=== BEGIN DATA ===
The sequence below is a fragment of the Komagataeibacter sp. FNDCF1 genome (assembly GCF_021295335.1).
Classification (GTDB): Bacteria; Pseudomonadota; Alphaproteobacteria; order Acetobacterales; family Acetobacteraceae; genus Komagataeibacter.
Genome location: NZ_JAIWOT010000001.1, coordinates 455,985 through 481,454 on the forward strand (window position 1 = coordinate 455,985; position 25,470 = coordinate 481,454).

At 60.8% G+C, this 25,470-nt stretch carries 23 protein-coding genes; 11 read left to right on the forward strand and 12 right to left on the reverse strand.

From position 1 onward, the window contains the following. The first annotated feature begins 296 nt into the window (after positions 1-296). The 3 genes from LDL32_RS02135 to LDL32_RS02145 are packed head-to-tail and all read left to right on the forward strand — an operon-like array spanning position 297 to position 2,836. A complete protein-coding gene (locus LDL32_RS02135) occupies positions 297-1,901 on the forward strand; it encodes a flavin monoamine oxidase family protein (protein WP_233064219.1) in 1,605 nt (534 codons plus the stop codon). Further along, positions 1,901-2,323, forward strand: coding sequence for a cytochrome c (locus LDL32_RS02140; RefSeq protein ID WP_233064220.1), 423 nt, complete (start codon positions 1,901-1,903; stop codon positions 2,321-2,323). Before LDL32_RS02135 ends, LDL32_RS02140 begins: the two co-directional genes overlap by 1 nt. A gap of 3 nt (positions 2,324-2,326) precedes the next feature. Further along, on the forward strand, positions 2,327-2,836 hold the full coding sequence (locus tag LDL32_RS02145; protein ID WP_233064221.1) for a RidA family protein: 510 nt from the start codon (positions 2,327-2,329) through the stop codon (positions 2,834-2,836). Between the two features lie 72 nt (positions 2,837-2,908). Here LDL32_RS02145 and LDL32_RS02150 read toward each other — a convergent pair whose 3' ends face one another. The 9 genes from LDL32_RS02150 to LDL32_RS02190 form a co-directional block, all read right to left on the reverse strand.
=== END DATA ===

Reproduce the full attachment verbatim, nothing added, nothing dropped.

The sequence below is a fragment of the Komagataeibacter sp. FNDCF1 genome (assembly GCF_021295335.1).
Classification (GTDB): Bacteria; Pseudomonadota; Alphaproteobacteria; order Acetobacterales; family Acetobacteraceae; genus Komagataeibacter.
Genome location: NZ_JAIWOT010000001.1, coordinates 455,985 through 481,454 on the forward strand (window position 1 = coordinate 455,985; position 25,470 = coordinate 481,454).

At 60.8% G+C, this 25,470-nt stretch carries 23 protein-coding genes; 11 read left to right on the forward strand and 12 right to left on the reverse strand.

From position 1 onward, the window contains the following. The first annotated feature begins 296 nt into the window (after positions 1-296). The 3 genes from LDL32_RS02135 to LDL32_RS02145 are packed head-to-tail and all read left to right on the forward strand — an operon-like array spanning position 297 to position 2,836. A complete protein-coding gene (locus LDL32_RS02135) occupies positions 297-1,901 on the forward strand; it encodes a flavin monoamine oxidase family protein (protein WP_233064219.1) in 1,605 nt (534 codons plus the stop codon). Further along, positions 1,901-2,323, forward strand: coding sequence for a cytochrome c (locus LDL32_RS02140; RefSeq protein ID WP_233064220.1), 423 nt, complete (start codon positions 1,901-1,903; stop codon positions 2,321-2,323). Before LDL32_RS02135 ends, LDL32_RS02140 begins: the two co-directional genes overlap by 1 nt. A gap of 3 nt (positions 2,324-2,326) precedes the next feature. Further along, on the forward strand, positions 2,327-2,836 hold the full coding sequence (locus tag LDL32_RS02145; protein ID WP_233064221.1) for a RidA family protein: 510 nt from the start codon (positions 2,327-2,329) through the stop codon (positions 2,834-2,836). Between the two features lie 72 nt (positions 2,837-2,908). Here LDL32_RS02145 and LDL32_RS02150 read toward each other — a convergent pair whose 3' ends face one another. The 9 genes from LDL32_RS02150 to LDL32_RS02190 form a co-directional block, all read right to left on the reverse strand.